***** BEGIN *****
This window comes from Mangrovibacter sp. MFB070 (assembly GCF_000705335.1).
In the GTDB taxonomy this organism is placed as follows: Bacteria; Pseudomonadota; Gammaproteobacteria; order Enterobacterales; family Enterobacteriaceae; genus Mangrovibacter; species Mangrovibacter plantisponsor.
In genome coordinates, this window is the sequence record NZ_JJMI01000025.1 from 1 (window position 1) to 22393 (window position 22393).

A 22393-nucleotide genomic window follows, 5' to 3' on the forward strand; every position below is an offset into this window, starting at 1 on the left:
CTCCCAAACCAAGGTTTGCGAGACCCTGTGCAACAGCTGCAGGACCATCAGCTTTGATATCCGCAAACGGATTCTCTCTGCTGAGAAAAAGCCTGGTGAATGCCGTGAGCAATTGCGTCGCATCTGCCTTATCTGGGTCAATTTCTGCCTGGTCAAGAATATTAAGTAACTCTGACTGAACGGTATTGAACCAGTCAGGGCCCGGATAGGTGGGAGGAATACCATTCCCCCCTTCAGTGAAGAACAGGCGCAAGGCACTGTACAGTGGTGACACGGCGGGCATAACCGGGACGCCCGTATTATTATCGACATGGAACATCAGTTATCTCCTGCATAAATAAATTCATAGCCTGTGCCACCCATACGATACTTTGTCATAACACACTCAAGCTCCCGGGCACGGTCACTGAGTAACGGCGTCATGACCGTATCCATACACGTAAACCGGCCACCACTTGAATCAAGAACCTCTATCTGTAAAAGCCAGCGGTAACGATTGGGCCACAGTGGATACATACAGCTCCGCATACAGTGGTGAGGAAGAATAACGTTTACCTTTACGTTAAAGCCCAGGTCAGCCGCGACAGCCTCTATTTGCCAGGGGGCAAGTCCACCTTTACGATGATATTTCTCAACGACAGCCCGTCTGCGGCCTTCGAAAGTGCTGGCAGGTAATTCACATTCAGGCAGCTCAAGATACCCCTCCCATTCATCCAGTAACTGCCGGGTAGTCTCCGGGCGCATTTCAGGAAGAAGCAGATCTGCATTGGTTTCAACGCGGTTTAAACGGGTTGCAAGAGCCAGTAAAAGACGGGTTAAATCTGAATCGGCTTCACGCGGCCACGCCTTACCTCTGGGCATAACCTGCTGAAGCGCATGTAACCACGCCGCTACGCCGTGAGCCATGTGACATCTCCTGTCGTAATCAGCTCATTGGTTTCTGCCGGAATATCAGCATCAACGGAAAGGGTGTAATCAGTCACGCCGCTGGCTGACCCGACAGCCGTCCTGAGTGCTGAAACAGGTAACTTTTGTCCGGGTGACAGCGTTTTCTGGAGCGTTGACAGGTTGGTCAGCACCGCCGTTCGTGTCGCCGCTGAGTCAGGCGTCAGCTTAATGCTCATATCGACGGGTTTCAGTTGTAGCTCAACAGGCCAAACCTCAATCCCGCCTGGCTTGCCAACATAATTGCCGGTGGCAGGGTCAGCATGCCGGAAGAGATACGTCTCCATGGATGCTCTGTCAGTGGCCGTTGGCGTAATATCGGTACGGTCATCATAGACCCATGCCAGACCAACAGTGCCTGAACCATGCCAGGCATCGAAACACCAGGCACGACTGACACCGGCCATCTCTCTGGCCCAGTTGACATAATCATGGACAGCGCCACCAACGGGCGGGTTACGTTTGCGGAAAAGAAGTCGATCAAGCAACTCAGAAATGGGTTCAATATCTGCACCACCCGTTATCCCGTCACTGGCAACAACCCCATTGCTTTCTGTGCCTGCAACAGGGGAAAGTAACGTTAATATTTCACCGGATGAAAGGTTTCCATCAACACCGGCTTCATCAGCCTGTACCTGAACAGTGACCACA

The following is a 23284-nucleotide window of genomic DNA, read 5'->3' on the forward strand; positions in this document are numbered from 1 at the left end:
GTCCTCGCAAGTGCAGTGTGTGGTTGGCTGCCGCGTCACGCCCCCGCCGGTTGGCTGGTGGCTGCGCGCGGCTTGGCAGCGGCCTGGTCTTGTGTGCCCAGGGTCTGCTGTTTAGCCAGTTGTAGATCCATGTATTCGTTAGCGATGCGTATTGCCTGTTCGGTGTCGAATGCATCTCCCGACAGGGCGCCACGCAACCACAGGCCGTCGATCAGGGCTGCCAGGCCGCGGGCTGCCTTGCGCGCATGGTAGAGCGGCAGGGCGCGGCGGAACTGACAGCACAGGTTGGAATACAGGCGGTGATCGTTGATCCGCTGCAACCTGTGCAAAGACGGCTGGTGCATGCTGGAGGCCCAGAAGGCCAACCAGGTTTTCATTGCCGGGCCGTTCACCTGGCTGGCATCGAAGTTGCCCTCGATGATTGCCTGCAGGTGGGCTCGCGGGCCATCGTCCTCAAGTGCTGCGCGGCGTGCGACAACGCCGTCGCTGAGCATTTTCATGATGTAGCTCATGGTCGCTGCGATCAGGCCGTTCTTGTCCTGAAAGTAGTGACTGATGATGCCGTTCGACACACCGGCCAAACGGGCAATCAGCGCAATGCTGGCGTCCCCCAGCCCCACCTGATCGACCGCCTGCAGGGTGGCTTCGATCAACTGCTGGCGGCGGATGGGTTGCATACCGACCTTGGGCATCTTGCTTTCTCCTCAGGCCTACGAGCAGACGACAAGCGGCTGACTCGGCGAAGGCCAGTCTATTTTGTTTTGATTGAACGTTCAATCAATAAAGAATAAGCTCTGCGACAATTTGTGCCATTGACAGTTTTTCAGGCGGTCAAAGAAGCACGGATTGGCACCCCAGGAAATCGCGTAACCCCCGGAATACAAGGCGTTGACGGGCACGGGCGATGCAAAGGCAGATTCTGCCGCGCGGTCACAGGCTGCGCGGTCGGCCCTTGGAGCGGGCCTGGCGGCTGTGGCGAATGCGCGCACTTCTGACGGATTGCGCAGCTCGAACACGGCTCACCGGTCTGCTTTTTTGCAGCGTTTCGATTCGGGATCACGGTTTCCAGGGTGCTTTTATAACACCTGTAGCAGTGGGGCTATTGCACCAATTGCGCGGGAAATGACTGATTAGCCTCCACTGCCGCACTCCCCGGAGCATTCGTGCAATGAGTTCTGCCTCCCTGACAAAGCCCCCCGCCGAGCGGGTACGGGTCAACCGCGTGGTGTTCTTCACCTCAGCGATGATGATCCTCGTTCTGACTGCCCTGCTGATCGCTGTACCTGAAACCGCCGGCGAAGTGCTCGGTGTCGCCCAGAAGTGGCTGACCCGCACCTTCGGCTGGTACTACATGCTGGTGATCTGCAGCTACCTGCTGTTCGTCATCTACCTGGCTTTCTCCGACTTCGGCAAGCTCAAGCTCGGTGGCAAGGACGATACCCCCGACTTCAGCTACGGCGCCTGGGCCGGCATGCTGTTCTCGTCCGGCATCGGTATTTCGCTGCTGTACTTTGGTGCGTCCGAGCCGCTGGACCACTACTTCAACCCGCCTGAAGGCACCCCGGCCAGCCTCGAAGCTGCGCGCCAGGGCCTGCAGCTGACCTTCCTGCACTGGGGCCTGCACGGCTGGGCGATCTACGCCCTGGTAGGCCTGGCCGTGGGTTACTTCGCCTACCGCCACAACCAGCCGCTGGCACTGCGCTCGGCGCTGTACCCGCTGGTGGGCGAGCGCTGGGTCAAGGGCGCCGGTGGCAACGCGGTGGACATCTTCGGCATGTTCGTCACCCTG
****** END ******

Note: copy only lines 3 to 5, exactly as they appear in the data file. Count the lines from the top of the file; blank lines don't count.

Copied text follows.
In genome coordinates, this window is the sequence record NZ_JJMI01000025.1 from 1 (window position 1) to 22393 (window position 22393).

A 22393-nucleotide genomic window follows, 5' to 3' on the forward strand; every position below is an offset into this window, starting at 1 on the left:
CTCCCAAACCAAGGTTTGCGAGACCCTGTGCAACAGCTGCAGGACCATCAGCTTTGATATCCGCAAACGGATTCTCTCTGCTGAGAAAAAGCCTGGTGAATGCCGTGAGCAATTGCGTCGCATCTGCCTTATCTGGGTCAATTTCTGCCTGGTCAAGAATATTAAGTAACTCTGACTGAACGGTATTGAACCAGTCAGGGCCCGGATAGGTGGGAGGAATACCATTCCCCCCTTCAGTGAAGAACAGGCGCAAGGCACTGTACAGTGGTGACACGGCGGGCATAACCGGGACGCCCGTATTATTATCGACATGGAACATCAGTTATCTCCTGCATAAATAAATTCATAGCCTGTGCCACCCATACGATACTTTGTCATAACACACTCAAGCTCCCGGGCACGGTCACTGAGTAACGGCGTCATGACCGTATCCATACACGTAAACCGGCCACCACTTGAATCAAGAACCTCTATCTGTAAAAGCCAGCGGTAACGATTGGGCCACAGTGGATACATACAGCTCCGCATACAGTGGTGAGGAAGAATAACGTTTACCTTTACGTTAAAGCCCAGGTCAGCCGCGACAGCCTCTATTTGCCAGGGGGCAAGTCCACCTTTACGATGATATTTCTCAACGACAGCCCGTCTGCGGCCTTCGAAAGTGCTGGCAGGTAATTCACATTCAGGCAGCTCAAGATACCCCTCCCATTCATCCAGTAACTGCCGGGTAGTCTCCGGGCGCATTTCAGGAAGAAGCAGATCTGCATTGGTTTCAACGCGGTTTAAACGGGTTGCAAGAGCCAGTAAAAGACGGGTTAAATCTGAATCGGCTTCACGCGGCCACGCCTTACCTCTGGGCATAACCTGCTGAAGCGCATGTAACCACGCCGCTACGCCGTGAGCCATGTGACATCTCCTGTCGTAATCAGCTCATTGGTTTCTGCCGGAATATCAGCATCAACGGAAAGGGTGTAATCAGTCACGCCGCTGGCTGACCCGACAGCCGTCCTGAGTGCTGAAACAGGTAACTTTTGTCCGGGTGACAGCGTTTTCTGGAGCGTTGACAGGTTGGTCAGCACCGCCGTTCGTGTCGCCGCTGAGTCAGGCGTCAGCTTAATGCTCATATCGACGGGTTTCAGTTGTAGCTCAACAGGCCAAACCTCAATCCCGCCTGGCTTGCCAACATAATTGCCGGTGGCAGGGTCAGCATGCCGGAAGAGATACGTCTCCATGGATGCTCTGTCAGTGGCCGTTGGCGTAATATCGGTACGGTCATCATAGACCCATGCCAGACCAACAGTGCCTGAACCATGCCAGGCATCGAAACACCAGGCACGACTGACACCGGCCATCTCTCTGGCCCAGTTGACATAATCATGGACAGCGCCACCAACGGGCGGGTTACGTTTGCGGAAAAGAAGTCGATCAAGCAACTCAGAAATGGGTTCAATATCTGCACCACCCGTTATCCCGTCACTGGCAACAACCCCATTGCTTTCTGTGCCTGCAACAGGGGAAAGTAACGTTAATATTTCACCGGATGAAAGGTTTCCATCAACACCGGCTTCATCAGCCTGTACCTGAACAGTGACCACA